Special Report

The Poorest Countries in the World

Source: Virginia Yunes / Getty Images

12. Guinea-Bissau
> GNI per capita: $1,980
> 2020 GDP: $1.4 billion
> Life expectancy: 58.3 years
> Population: 2.0 million

Guinea-Bissau is one of just a dozen countries in which the gross national income per capita is less than $2,000. Worldwide, the GNI per capita is $17,535. Lower incomes often lead to health care challenges, and in Guinea-Bissau, child mortality, maternal mortality, and tuberculosis diagnoses are all more than twice as common compared to worldwide rates.

Wealthier countries generally have a much higher share of their economic activity attributed to exports, while poorer countries rely more heavily on agriculture and related professions. Guinea-Bissau had less than $250 million worth of exports in 2019, most of which were crops like coconuts, cashews, and brazil nuts.

Source: Abenaa / Getty Images

11. Sierra Leone
> GNI per capita: $1,670
> 2020 GDP: $3.9 billion
> Life expectancy: 54.7 years
> Population: 8.0 million

Sierra Leone on Africa’s western coast has a GNI per capita of $1,670, which is lower than all but 10 other countries in the world. This level of poverty has had a devastating effect on the population — Sierra Leone is one of just four countries in which the life expectancy at birth is less than 55 years.

Wealthy countries tend to have diversified economies and often derive much of their economic output from exports, whereas the workers in poorer countries tend to work as farmers. Sierra Leone is the only country on Earth that gets the majority of its GDP — 61.3% — from agriculture, forestry, and fishing. Sierra Leone is actually rich in resources like diamonds, titanium ore, bauxite, iron ore, and gold, but the country has faced a string of related violent conflicts that have destabilized the country.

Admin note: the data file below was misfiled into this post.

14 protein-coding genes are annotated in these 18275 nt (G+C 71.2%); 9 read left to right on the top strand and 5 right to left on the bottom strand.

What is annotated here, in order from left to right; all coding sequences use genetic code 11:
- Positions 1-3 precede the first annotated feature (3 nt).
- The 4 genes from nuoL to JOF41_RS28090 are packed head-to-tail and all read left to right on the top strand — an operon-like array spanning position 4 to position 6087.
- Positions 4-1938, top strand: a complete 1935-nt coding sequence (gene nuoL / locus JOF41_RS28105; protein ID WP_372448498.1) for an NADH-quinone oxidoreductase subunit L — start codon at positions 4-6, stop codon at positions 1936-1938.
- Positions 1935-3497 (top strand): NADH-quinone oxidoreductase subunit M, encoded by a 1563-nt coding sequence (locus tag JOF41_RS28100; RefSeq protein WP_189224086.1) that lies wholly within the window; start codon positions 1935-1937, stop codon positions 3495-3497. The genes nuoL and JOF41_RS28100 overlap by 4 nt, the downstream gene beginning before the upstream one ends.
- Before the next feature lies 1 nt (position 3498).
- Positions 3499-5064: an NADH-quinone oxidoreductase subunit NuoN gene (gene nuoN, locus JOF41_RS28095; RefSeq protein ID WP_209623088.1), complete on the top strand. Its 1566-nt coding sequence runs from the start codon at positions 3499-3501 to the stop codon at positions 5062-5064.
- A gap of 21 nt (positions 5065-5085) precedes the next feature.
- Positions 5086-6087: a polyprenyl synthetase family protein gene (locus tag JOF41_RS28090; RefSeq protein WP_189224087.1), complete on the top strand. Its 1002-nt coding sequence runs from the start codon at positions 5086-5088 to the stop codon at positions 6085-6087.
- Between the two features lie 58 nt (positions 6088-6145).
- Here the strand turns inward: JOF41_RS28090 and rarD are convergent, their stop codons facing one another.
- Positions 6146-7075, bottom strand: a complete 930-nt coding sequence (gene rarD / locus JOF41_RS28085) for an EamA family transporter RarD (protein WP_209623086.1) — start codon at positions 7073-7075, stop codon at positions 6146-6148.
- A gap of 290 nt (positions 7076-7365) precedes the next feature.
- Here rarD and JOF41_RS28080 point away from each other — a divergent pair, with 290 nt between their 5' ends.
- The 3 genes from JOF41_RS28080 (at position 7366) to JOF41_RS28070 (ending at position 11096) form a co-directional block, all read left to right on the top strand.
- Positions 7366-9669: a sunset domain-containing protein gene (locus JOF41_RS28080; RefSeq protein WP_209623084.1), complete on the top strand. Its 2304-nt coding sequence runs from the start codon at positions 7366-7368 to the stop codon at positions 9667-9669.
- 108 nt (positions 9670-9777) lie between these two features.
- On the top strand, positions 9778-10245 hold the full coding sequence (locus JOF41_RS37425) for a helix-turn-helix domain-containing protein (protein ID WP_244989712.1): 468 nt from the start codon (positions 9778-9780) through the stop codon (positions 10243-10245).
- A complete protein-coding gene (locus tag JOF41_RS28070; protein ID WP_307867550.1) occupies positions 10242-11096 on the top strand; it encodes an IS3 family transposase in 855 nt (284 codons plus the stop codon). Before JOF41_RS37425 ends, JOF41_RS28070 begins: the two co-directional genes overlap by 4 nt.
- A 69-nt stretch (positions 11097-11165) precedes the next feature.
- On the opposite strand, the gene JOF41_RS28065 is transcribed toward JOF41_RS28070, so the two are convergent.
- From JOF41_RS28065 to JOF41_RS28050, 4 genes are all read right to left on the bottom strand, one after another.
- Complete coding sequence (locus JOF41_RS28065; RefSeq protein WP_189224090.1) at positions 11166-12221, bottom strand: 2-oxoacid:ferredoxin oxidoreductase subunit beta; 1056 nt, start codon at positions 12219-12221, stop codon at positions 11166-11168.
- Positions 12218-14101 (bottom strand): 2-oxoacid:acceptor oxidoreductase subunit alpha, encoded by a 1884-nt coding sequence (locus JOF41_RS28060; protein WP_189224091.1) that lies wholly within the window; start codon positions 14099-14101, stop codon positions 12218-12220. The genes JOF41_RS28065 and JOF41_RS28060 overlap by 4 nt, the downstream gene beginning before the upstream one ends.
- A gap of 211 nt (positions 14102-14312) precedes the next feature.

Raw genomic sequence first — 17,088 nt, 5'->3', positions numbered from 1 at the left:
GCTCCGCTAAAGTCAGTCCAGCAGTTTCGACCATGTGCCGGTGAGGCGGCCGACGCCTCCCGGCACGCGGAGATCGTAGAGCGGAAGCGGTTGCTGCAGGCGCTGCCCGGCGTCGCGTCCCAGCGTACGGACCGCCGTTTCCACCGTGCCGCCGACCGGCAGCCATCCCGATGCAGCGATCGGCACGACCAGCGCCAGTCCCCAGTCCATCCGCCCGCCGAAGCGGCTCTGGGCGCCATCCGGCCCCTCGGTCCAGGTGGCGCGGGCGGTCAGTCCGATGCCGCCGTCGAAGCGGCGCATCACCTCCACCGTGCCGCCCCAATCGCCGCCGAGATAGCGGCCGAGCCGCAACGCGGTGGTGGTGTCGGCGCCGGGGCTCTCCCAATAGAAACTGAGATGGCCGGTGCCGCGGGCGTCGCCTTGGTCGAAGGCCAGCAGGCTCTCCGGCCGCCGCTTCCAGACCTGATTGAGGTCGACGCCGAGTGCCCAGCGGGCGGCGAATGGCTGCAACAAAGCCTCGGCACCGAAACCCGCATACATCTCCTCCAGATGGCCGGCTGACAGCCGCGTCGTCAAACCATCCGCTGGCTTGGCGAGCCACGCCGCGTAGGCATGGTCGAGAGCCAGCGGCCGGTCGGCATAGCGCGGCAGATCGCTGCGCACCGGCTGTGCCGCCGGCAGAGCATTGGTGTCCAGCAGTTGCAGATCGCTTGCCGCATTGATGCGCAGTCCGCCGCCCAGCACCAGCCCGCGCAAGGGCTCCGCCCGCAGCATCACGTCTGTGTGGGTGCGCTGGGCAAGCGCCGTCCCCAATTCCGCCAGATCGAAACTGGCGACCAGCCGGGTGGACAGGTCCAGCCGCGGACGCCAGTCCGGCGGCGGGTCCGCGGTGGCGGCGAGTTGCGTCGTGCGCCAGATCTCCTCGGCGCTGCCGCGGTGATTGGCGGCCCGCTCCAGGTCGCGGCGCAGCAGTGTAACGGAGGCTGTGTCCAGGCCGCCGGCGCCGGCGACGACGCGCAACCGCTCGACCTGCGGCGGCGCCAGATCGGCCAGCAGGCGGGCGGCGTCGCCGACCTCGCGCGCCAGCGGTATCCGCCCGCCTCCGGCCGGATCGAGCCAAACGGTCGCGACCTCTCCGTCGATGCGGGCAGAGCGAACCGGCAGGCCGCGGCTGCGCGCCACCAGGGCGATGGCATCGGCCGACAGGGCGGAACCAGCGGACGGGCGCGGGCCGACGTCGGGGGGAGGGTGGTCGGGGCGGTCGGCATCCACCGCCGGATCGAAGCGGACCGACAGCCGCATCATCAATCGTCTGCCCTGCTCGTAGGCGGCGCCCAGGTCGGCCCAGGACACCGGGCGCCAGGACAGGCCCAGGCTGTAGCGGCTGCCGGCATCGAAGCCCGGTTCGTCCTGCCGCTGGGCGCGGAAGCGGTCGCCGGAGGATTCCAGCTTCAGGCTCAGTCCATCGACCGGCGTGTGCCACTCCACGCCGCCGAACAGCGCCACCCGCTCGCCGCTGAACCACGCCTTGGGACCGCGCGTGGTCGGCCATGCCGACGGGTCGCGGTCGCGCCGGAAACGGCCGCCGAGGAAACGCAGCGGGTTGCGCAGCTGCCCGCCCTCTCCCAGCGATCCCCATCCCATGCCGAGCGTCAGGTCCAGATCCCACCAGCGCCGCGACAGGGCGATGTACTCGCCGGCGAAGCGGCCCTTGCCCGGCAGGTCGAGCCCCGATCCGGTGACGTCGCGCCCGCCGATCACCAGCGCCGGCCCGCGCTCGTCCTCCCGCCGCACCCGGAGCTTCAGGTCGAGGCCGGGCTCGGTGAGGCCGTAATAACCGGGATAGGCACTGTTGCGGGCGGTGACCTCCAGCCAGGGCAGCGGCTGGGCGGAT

Source: yoh4nn / Getty Images

10. Chad
> GNI per capita: $1,580
> 2020 GDP: $10.1 billion
> Life expectancy: 54.2 years
> Population: 16.4 million

Chad is one of the 10 poorest countries in the world, with a GNI per capita of $1,580. This is less than a 10th of the worldwide GNI per capita. Low-income countries like Chad often face severe health challenges because of a lack of money and resources.

Chad is one of just two countries, along with South Sudan, in which less than 10% of residents have access to electricity. This can make it difficult to administer health care. Chad is one of just three countries with a maternal mortality rate higher than 1,000 deaths per 100,000 live births. The worldwide maternal mortality rate is 211 maternal deaths per 100,000 live births.

Source: Sabinoparente / iStock

8. Malawi (tied)
> GNI per capita: $1,540
> 2020 GDP: $12.0 billion
> Life expectancy: 64.3 years
> Population: 19.1 million

Malawi’s economy struggles more than that of nearly every other country on Earth. Its GNI per capita is $1,540. For context, the U.S. GNI per capita is nearly 43 times higher. More than 82% of Malawi’s 19.1 million residents live in a rural area, often isolating them from health care and economic opportunities.

Malawi has the second highest share of people living in extreme poverty of any nation in the world, at 69.2%. The worldwide extreme poverty rate is 9.3%.

Source: Bernard Gagnon / Wikimedia Commons

8. Madagascar (tied)
> GNI per capita: $1,540
> 2020 GDP: $13.7 billion
> Life expectancy: 67.0 years
> Population: 27.7 million

Madagascar is tied for eighth poorest country in the world with another African country, Malawi. Both have a GNI per capita of $1,540. Only a handful of countries in the world have a lower GNI per capita. Less than 27% of Madagascar residents have access to electricity, and it typically takes someone over a year to gain access.

Madagascar has an unemployment rate of just 1.9%. While this would seem to be a positive economic indicator, poorer countries may have very low unemployment rates because a high share of workers are employed in agriculture, forestry, and fishing, in jobs that are frequently seasonal and typically do not pay well. In Madagascar, 24.1% of the GDP is attributed to agriculture and related fields, nearly seven times the worldwide share of economic output attributed to agriculture.

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